Following the surprising release of the ostensibly 5G-capable Mate 60 and Mate 60 Pro smartphones last week, Huawei has now introduced two new devices: the Mate 60 Pro+ and the Mate X5 foldable. Since the US restrictions, Huawei has primarily been limited to 4G connectivity on its handsets, but with this latest round of smartphone launches, the company has been purposely covert about its radio option. According to sources, these are 5G gadgets, as evidenced by Chinese blogger Vincent Zhong’s speed test on the new foldable, which achieved a download speed of over 1Gbps (note that there is no 5G indicator on the screen).
Both phones are likely to be powered by Huawei’s enigmatic HiSilicon Kirin 9000S, the 7nm process node of which has raised questions about whether the local chip supplier, SMIC (Semiconductor Manufacturing International Corporation), has violated US sanctions in order to gain access to foreign chip-making technology. Huawei did not immediately reply to queries for comment on the new phones’ specifications or the processor.
A recent Kirin 9000S breakdown for Bloomberg revealed SMIC’s 7nm process, which was previously assumed to be unachievable due to an import prohibition on crucial production equipment, especially the EUV lithography machines from Dutch business ASML (Advanced Semiconductor Materials Lithography). Prior to the import prohibition in the United States, Huawei relied on TSMC (Taiwan Semiconductor Manufacturing Company) for its 5nm process, which was enabled by ASML’s equipment.
It is improbable that SMIC obtained such advanced machinery from ASML without raising suspicions. ASML CEO Peter Wennink recently stated to Bits & Chips that “the Mate 60 Pro shouldn’t come as a surprise to anyone, as the restrictions essentially forced the Chinese to double down on innovation.” As a result, SMIC might have created its own high-end lithography equipment.
Benchmarks conducted by the Chinese tech blog Geekerwan indicate that the Kirin 9000S performs similarly to Qualcomm’s Snapdragon 888, implying that it is two generations behind. According to the site, the CPU here has one large core and three medium cores based on Huawei’s own “TaiShan” design, as well as four little cores based on Arm’s efficient Cortex-A510. As an added bonus, the Kirin 9000S is the first mobile processor to enable multi-threading, with eight cores and 12 threads, however, programs will need to be further optimized to take advantage of this functionality. In terms of the GPU, Huawei included its own Maleoon 910, which is said to be on par with the one found in the Snapdragon 888.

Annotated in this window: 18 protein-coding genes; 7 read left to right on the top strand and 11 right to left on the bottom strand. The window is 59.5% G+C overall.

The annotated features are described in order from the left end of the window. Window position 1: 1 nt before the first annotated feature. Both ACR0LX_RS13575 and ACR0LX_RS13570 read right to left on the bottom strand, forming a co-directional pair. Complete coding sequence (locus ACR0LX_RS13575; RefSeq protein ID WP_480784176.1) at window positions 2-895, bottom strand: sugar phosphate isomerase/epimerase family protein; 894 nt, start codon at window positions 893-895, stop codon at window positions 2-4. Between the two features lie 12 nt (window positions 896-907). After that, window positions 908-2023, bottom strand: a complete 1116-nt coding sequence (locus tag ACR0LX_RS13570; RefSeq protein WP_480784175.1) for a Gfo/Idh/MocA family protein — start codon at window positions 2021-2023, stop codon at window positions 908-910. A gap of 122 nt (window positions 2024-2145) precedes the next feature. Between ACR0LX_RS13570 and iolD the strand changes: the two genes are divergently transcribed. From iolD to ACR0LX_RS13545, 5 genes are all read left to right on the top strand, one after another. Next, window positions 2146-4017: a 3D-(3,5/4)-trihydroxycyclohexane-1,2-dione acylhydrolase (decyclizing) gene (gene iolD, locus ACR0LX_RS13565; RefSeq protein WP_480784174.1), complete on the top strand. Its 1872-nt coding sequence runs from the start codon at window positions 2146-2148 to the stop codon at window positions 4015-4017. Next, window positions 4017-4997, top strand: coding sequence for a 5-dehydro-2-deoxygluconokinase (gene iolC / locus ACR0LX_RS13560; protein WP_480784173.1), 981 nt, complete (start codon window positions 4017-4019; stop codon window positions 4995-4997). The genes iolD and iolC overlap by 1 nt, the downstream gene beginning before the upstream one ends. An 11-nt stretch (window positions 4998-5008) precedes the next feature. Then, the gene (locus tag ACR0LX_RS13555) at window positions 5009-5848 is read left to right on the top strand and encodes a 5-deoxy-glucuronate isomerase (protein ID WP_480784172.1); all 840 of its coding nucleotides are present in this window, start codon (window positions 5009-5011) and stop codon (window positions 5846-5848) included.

The higher-end Mate 60 Pro+, like the Mate 60 Pro, allows China Telecom satellite calls and BeiDou satellite messaging. The sole distinguishing features (for the time being) are the different “nanotech metallic double dye process” and improved rear cameras. The Mate X5 foldable is nearly identical to the ultra-compact Mate X3, with the exception of a move to Huawei’s pricier Kunlun Glass on the external screen (thus a 2g weight increase) and a slightly altered design of the back camera island. Huawei has yet to divulge pricing for any model, however, pre-orders will begin tonight at 6:08 PM local time.
If all four of Huawei’s current handsets are powered by Kirin 9000S, it would indicate that Huawei is confident in its chip production, potentially undermining the US sanctions. Rumors claim that we’ll learn more about these smartphones near the end of September, allowing us to dodge the iPhone 15 rush.